**This article uses symbols from the International Phonetic Alphabet to represent phonemes of various languages. It was deliberately written without using the adaptive notation you selected in your profile because additional symbols were needed that do not apply to English. For consistency, one notation system that could represent all phonemes had to be used throughout.
If you are not familiar with IPA symbols, Wikipedia provides a comprehensive overview that includes examples by various English dialects (country-based).
When adapting Cued Speech to other languages, it can be helpful to review already established versions. These adaptations reveal distributions of phonemes to cues (handshapes and placements). These distributions have been shown to be sufficiently visually contrastive. In other words, the phonemes that are grouped together on one cue look different enough on the mouth to be clear and unambiguous. Additionally, it can be useful to allow overlap among the different versions of Cued Speech. For example, the phoneme /mmm/ is represented by handshape 5 in many adaptations. This overlap facilitates a cuer’s ability to acquire other CS systems and helps them to receive, with some familiarity, the modality even while they are acquiring a new language.
The following chart shows a comparison of phoneme assignments to cues by language. In some cases, you’ll see that a phoneme is not represented by the same cue in each language. This occurs for several reasons:
For example, the consonant phonemes that occur near the end of the word lasagna are typically perceived as two phonemes by an American cuer (i.e., /n/ /j/). However, a French cuer would perceive only a single phoneme (i.e., /ɲ/). Thus, an American cuer would use two handshapes (4 and 8) to represent the two phonemes, but a French cuer would use one handshape (6) to represent the single phoneme.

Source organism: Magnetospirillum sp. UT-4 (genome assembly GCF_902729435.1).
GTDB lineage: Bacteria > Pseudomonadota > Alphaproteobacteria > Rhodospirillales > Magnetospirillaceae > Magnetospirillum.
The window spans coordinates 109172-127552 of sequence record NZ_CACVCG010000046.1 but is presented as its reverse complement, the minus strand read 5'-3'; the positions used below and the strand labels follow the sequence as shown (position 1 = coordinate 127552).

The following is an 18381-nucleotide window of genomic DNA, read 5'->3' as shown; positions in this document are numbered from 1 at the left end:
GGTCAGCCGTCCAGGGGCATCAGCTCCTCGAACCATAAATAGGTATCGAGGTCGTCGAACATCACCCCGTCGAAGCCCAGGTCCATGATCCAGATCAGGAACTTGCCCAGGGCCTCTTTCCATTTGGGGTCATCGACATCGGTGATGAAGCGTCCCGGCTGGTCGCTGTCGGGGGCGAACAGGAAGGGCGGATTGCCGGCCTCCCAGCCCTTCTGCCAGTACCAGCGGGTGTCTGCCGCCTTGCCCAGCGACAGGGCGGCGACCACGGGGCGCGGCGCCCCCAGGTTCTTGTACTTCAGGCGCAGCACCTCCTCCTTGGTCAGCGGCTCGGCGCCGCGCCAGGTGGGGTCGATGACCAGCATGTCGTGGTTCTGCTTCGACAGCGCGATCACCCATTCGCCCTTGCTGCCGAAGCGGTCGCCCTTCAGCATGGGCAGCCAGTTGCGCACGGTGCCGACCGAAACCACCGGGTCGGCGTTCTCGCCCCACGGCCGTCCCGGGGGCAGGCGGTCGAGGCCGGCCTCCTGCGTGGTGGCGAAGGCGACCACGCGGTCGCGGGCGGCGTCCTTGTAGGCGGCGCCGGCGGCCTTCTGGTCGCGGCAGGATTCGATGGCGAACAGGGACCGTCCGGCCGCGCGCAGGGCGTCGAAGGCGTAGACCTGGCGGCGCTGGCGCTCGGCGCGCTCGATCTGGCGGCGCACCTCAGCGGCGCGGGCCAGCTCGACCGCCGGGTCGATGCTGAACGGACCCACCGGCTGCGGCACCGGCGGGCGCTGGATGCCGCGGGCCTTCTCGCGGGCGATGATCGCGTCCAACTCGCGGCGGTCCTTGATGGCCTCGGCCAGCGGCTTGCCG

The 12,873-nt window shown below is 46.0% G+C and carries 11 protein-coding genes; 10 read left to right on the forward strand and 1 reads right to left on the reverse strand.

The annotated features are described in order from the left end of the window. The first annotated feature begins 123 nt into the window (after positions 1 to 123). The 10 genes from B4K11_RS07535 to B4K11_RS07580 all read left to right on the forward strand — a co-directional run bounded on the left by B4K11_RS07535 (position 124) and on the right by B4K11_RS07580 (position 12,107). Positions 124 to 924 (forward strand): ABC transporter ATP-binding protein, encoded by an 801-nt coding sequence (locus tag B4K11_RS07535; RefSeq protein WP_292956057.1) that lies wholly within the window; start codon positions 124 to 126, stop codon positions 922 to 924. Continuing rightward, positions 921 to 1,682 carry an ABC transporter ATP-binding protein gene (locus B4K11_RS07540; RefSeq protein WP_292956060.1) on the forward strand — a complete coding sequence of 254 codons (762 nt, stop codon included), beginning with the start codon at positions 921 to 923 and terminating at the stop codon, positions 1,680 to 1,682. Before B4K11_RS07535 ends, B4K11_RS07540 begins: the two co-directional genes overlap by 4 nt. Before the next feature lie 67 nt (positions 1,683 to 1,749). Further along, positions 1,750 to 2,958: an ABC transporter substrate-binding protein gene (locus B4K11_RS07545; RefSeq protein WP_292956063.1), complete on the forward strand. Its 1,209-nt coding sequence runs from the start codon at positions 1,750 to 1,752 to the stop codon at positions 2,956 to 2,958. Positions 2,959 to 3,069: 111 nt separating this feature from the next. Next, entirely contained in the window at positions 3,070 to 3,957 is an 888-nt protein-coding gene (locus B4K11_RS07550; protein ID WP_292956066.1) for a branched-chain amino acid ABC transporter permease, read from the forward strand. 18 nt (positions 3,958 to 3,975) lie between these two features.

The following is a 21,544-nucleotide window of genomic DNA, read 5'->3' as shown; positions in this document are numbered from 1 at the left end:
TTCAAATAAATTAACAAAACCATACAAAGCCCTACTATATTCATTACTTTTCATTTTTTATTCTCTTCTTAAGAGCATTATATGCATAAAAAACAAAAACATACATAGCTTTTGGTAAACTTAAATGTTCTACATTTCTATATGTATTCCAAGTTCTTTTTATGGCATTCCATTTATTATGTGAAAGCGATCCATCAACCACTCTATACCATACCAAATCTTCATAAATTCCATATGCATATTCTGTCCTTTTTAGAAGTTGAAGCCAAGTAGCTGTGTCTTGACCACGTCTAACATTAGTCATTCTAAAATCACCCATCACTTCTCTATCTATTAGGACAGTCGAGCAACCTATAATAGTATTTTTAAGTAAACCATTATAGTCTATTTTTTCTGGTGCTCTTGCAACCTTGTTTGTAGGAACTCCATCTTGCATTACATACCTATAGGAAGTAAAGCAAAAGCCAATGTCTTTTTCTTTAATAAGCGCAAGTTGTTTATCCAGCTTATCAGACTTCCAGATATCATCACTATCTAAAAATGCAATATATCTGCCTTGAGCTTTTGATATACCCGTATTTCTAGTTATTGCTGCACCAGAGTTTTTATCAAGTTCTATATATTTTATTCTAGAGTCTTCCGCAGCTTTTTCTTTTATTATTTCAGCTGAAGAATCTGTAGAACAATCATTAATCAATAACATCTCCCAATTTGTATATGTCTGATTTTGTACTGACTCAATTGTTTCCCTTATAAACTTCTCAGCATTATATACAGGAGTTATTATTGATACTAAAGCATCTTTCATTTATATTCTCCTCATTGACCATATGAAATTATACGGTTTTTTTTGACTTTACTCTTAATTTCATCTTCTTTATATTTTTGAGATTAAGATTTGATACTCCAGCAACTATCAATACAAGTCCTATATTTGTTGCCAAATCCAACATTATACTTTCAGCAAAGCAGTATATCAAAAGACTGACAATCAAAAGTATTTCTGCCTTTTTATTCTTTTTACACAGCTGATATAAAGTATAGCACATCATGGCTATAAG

Abbreviations for cues are taken from the first letter of the name of that placement: (m) mouth, (c) chin, (t) throat, (sf) side-forward, (sd) side-down. The cheekbone placement found in some systems is indicated by (p) pommette, the French word for cheekbone.
1 The monopthong vowels /e/ and /o/ occur in some dialects of American English, but these are nearly always cued as diphthongs except in the case of words like hang and thanks, where the convention is to cue the vowel as /æ/.
2 The monophthong vowel /o/ is not cued in England, but (unlike in the U.S.) the diphthong /oʊ/ was included as a side-throat diphthong in this adaptation.
Consonants in this article have been broken up by manner of articulation when spoken. In general, this classification is not relevant to the assignment of phonemes to cues, except in terms of the way the consonants appear to deaf individuals. These categories were used simply to make the presentation of information in this article manageable.
The glottal stop occurs in American English (e.g., Batman), but not a distinct phoneme.
1 The affricate /dz/ is usually not distinguished in Italian and would be cued simply as /ts/. However, if it distinguished in a dialect, it is placed at handshape 1.